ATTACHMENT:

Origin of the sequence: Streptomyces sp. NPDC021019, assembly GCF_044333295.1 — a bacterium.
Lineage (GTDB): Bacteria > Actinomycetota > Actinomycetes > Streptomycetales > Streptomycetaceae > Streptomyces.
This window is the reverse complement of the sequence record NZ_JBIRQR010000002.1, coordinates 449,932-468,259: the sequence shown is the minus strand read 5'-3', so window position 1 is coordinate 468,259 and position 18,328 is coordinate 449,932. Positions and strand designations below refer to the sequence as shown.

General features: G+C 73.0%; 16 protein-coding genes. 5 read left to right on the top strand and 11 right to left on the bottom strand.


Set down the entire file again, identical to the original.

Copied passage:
Origin of the sequence: Streptomyces sp. NPDC021019, assembly GCF_044333295.1 — a bacterium.
Lineage (GTDB): Bacteria > Actinomycetota > Actinomycetes > Streptomycetales > Streptomycetaceae > Streptomyces.
This window is the reverse complement of the sequence record NZ_JBIRQR010000002.1, coordinates 449,932-468,259: the sequence shown is the minus strand read 5'-3', so window position 1 is coordinate 468,259 and position 18,328 is coordinate 449,932. Positions and strand designations below refer to the sequence as shown.

General features: G+C 73.0%; 16 protein-coding genes. 5 read left to right on the top strand and 11 right to left on the bottom strand.